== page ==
TS: More than a treat, it’s a honor to interview this illustrious author with such a body of work!
Q. When did you begin to write seriously?
A. When I was ten years old, I was encouraged by my Mum to enter a short story contest with a magazine in England. It was about a young girl who desperately wanted a pony. Amazingly, long after I’d forgotten about it, I received a postal order with a small amount of money and a note that I was one of the winners in the competition. Seven years later, I joined the Yorkshire Evening Post as a typist. Within a year, I had become a reporter for them. I’ve been a journalist ever since.
Q. How long after that were you published?
A. My first novel, A Woman of Substance was published in 1979. I had tried to write four earlier novels that weren’t working for one reason or another. But all along, I was still a published journalist. I had a syndicated decorating column in the US throughout the 1970s. I also wrote and had published several decorating books in the 70s. Prior to that, I was a Women’s Page editor on Fleet Street with a handful of newspapers and magazines in England.
Q. What makes a writer great?
A. Great writers understand how to create memorable characters that stay fresh in the mind of their readers long after they have put down a book. They have a clear sense of storytelling, and the ability to transport their reader to times and places that they have never been to with the greatest of detail, so that they will feel as though they had visited.
Q. and the all important: What does the process of going from “no book” to “finished book” look like?
A. For me it is usually a ten-month process from the original outline to the final edited version of the book. I spend several weeks on the outline and character development. This also will include the research for the story. Writing the book is usually eight months of 10-hour workdays in my home office. I have editors for my publishers on both sides of the Atlantic, so I get editing notes from two different perspectives. I generally spend a month working to meld both sets of requests into the final version of the novel.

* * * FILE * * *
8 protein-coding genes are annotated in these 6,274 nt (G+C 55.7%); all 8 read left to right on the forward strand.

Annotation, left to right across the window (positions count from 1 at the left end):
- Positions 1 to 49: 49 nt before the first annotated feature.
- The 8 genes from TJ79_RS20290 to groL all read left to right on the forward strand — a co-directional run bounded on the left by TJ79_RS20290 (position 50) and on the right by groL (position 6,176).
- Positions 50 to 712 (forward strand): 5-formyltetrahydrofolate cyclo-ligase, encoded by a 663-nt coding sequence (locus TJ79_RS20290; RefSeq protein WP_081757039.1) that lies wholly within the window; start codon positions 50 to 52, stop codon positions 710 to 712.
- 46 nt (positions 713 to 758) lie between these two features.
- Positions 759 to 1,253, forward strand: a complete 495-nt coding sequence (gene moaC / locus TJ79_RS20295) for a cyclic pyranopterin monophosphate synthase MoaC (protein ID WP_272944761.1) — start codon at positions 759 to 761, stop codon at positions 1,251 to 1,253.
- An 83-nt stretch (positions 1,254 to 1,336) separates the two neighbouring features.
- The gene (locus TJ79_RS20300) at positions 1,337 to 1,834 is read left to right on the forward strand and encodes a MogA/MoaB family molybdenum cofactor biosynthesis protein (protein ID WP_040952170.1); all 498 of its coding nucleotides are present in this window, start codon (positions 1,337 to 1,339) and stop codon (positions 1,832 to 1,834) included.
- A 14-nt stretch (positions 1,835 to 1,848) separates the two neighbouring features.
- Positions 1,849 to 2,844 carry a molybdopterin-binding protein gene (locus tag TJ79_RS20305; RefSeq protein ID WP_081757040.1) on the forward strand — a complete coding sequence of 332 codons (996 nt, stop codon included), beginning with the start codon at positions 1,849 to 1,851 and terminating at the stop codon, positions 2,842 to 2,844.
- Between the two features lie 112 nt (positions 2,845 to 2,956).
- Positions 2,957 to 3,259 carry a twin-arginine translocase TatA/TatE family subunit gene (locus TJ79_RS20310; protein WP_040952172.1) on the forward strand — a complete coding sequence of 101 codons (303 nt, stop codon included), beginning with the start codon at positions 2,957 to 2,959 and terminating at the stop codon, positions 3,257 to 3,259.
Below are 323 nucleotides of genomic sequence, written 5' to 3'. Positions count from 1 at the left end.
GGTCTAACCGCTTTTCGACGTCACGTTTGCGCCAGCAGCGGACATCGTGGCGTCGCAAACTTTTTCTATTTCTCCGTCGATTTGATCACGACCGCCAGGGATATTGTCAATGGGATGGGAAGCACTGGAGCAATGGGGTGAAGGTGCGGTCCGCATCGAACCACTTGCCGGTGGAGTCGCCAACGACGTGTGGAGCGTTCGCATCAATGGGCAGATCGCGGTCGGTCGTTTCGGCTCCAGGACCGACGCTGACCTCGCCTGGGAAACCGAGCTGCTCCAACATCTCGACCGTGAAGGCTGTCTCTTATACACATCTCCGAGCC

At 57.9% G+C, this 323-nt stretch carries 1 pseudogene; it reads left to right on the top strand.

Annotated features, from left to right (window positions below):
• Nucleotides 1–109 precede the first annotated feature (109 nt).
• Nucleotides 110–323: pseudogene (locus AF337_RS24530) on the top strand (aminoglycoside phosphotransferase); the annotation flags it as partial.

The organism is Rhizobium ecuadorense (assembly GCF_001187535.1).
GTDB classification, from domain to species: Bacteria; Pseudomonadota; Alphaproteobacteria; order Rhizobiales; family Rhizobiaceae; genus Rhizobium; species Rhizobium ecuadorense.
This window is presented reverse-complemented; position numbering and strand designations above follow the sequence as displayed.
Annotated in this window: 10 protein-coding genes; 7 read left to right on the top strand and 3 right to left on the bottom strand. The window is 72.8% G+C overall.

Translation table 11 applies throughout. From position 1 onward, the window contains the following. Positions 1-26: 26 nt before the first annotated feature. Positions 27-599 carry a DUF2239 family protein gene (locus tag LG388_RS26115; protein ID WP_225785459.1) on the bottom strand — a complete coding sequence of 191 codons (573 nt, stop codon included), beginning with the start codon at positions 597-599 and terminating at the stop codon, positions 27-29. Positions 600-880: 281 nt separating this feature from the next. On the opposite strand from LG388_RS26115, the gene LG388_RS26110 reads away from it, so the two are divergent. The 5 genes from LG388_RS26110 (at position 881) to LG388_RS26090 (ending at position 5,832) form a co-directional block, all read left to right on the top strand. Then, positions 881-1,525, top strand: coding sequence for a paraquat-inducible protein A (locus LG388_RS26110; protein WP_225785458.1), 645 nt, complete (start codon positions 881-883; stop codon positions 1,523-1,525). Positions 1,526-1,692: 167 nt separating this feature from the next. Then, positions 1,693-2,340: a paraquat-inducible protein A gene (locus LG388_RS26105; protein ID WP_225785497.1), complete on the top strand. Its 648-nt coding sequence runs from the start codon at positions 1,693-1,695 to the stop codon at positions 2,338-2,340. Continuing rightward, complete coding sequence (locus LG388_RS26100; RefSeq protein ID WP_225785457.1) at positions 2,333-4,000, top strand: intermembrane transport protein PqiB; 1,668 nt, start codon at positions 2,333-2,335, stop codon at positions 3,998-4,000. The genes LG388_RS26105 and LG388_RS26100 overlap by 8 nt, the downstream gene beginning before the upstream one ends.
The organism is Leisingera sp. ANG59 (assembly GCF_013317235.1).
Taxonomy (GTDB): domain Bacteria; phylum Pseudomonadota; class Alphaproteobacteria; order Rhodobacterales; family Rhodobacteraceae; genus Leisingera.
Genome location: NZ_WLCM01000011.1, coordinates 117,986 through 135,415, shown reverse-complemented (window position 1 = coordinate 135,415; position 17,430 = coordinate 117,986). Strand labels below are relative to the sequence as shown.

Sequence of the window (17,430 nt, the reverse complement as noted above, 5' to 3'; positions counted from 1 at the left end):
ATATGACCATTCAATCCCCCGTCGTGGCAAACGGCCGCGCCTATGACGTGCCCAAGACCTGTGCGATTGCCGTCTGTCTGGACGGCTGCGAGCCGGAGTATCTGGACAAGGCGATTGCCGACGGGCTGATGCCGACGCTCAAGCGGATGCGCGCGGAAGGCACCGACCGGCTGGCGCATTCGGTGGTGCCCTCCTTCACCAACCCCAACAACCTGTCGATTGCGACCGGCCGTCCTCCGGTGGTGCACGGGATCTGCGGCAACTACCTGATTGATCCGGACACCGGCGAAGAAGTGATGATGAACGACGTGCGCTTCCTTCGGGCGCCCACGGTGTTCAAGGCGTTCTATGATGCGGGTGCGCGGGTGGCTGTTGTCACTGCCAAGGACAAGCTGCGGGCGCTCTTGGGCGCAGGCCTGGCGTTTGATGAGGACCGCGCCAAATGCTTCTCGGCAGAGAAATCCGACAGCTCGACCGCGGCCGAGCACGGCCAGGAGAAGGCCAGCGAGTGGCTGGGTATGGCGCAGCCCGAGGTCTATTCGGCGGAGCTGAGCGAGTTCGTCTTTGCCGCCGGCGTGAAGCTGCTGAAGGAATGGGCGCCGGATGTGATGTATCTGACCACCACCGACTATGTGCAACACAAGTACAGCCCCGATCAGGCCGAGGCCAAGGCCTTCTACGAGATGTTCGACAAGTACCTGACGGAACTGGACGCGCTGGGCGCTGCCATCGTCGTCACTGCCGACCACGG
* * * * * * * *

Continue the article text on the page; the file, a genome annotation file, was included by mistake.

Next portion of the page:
Q. How has your life experiences influenced your writing/stories?
with the city of Istanbul. We visited there a few times in recent years. This experience helped inspire me to use this as a setting for my recent novel, Letter From A Stranger. Back in 1989, a visit to the Berlin Wall helped to inspire my novel The Women In His Life. And of course, my upbringing in Yorkshire has had a significant impact on many of my novels including the Emma Harte series (7 books), my Ravenscar trilogy, and now my Cavendon series.
Q. Where/when do you first discover your characters?
A. Every time is different. I always start out with a strong female protagonist. These women often just pop up in my imagination. I then ask myself: Who is she? What is her back story? Where is she going? What are her characteristics? And what are her obstacles? Once I have the basics, I will often compose a character outline (or several) until this character feels real to me.
Q. What inspired your story/stories ?
A. The Cavendon Women is the second book in what I believe will be a trilogy about a stately home in the North of England and multi-generations of two families who live/work there. I have always been drawn to writing the big family saga going back to my first novel, A Woman Of Substance. The Cavendon Women (and Cavendon Hall) are my return to writing these kinds of grand stories that feature a large cast of characters, set in an earlier time. In this case, the 1920s and 30s.
Q. Have you? Or do you want to write in another genre`?
A. I did have a series of decorating books published back in the late 1960s and early 70s. I have thought about the idea of writing a children’s book someday. I have also recently taken the plunge into writing a pair of novellas (short stories) which were both # 1 e-book bestsellers on Amazon in the US and the UK. I will be finishing my third novella later this year.
Q. Is there anything else you’d like our readers to know?
A. Writing is something I’ve been doing my entire adult life. It is in many ways a solitary profession. However, once the books get into the hands of my readers, and they begin to chime in with their feedback, this is the greatest satisfaction that I experience. Nothing pleases me more than a happy message from a reader who has just picked up, or put down my latest work. So, whether it be email, via social media, or an old-fashioned letter/postcard, please keep the feedback coming.
My REVIEW of: ‘The Cavendon Women’
Click here to read Part I of this wonderful Interview!
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